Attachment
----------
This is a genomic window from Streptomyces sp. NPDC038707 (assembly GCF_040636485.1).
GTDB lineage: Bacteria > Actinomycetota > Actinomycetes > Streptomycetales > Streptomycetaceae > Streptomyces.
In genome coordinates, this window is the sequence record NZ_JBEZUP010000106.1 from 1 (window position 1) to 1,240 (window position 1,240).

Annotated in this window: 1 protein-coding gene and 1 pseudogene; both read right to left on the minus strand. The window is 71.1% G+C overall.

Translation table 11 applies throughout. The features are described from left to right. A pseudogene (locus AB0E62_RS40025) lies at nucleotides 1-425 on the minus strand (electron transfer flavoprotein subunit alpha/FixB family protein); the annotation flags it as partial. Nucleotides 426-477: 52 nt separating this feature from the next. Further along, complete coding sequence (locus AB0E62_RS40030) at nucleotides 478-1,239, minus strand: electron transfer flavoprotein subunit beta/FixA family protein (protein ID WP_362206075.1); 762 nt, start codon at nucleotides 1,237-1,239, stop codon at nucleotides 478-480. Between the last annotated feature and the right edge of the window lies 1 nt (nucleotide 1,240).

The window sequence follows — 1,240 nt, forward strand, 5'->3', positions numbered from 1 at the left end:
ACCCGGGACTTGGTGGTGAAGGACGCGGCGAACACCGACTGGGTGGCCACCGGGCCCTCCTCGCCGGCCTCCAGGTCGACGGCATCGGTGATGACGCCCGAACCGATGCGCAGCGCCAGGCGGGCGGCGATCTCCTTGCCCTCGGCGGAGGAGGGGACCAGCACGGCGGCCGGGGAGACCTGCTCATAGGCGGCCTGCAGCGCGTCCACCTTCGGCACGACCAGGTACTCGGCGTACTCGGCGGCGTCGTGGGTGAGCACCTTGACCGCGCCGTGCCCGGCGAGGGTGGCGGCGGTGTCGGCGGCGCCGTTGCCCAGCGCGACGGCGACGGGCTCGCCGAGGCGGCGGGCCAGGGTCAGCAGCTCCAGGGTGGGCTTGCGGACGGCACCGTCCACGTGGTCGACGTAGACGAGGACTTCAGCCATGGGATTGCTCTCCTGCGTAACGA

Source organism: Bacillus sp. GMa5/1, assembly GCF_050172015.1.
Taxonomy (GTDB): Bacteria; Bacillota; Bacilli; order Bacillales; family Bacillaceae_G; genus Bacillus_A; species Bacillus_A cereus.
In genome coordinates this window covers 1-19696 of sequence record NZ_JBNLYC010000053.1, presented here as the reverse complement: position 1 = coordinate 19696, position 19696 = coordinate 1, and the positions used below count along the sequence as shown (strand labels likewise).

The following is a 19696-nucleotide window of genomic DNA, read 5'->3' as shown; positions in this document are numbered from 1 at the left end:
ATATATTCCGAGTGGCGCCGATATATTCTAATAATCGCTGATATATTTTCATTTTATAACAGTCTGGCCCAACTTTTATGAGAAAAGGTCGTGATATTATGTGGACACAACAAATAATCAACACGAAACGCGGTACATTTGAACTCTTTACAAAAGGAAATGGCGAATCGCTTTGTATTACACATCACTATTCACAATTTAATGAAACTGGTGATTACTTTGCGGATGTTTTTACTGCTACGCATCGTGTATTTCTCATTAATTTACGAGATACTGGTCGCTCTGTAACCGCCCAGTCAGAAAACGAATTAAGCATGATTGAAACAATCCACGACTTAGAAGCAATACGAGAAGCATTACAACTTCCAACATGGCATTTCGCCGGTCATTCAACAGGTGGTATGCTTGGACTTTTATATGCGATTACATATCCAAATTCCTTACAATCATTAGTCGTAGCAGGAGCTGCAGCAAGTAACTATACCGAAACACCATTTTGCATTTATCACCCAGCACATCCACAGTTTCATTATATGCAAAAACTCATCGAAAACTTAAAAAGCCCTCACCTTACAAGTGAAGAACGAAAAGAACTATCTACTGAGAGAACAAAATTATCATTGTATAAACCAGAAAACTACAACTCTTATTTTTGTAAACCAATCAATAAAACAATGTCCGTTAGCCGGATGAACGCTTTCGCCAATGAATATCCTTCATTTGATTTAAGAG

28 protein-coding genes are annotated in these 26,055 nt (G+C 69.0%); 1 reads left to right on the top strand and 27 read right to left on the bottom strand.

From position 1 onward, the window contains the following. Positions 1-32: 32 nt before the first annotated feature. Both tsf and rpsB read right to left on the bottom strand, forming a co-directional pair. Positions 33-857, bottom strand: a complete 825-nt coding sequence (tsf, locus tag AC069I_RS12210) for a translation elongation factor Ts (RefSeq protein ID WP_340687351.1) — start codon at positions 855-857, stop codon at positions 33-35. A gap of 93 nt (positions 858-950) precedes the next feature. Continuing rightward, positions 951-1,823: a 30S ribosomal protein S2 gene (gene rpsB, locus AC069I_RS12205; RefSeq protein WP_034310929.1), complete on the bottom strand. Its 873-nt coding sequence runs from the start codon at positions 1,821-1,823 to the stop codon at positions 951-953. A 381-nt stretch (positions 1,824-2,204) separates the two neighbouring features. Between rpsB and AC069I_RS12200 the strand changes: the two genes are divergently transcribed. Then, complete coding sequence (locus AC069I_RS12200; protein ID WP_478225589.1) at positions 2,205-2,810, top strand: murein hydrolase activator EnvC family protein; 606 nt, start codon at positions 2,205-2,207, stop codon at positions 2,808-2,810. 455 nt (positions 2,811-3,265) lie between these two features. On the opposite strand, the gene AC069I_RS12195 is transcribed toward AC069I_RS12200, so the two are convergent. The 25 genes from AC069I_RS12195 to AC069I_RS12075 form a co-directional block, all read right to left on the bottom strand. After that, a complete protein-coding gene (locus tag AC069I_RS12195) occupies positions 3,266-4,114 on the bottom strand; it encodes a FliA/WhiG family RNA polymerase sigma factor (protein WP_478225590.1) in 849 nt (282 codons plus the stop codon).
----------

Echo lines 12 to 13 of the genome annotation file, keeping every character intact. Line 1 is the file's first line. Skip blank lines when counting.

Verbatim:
ATATATTCCGAGTGGCGCCGATATATTCTAATAATCGCTGATATATTTTCATTTTATAACAGTCTGGCCCAACTTTTATGAGAAAAGGTCGTGATATTATGTGGACACAACAAATAATCAACACGAAACGCGGTACATTTGAACTCTTTACAAAAGGAAATGGCGAATCGCTTTGTATTACACATCACTATTCACAATTTAATGAAACTGGTGATTACTTTGCGGATGTTTTTACTGCTACGCATCGTGTATTTCTCATTAATTTACGAGATACTGGTCGCTCTGTAACCGCCCAGTCAGAAAACGAATTAAGCATGATTGAAACAATCCACGACTTAGAAGCAATACGAGAAGCATTACAACTTCCAACATGGCATTTCGCCGGTCATTCAACAGGTGGTATGCTTGGACTTTTATATGCGATTACATATCCAAATTCCTTACAATCATTAGTCGTAGCAGGAGCTGCAGCAAGTAACTATACCGAAACACCATTTTGCATTTATCACCCAGCACATCCACAGTTTCATTATATGCAAAAACTCATCGAAAACTTAAAAAGCCCTCACCTTACAAGTGAAGAACGAAAAGAACTATCTACTGAGAGAACAAAATTATCATTGTATAAACCAGAAAACTACAACTCTTATTTTTGTAAACCAATCAATAAAACAATGTCCGTTAGCCGGATGAACGCTTTCGCCAATGAATATCCTTCATTTGATTTAAGAG

28 protein-coding genes are annotated in these 26,055 nt (G+C 69.0%); 1 reads left to right on the top strand and 27 read right to left on the bottom strand.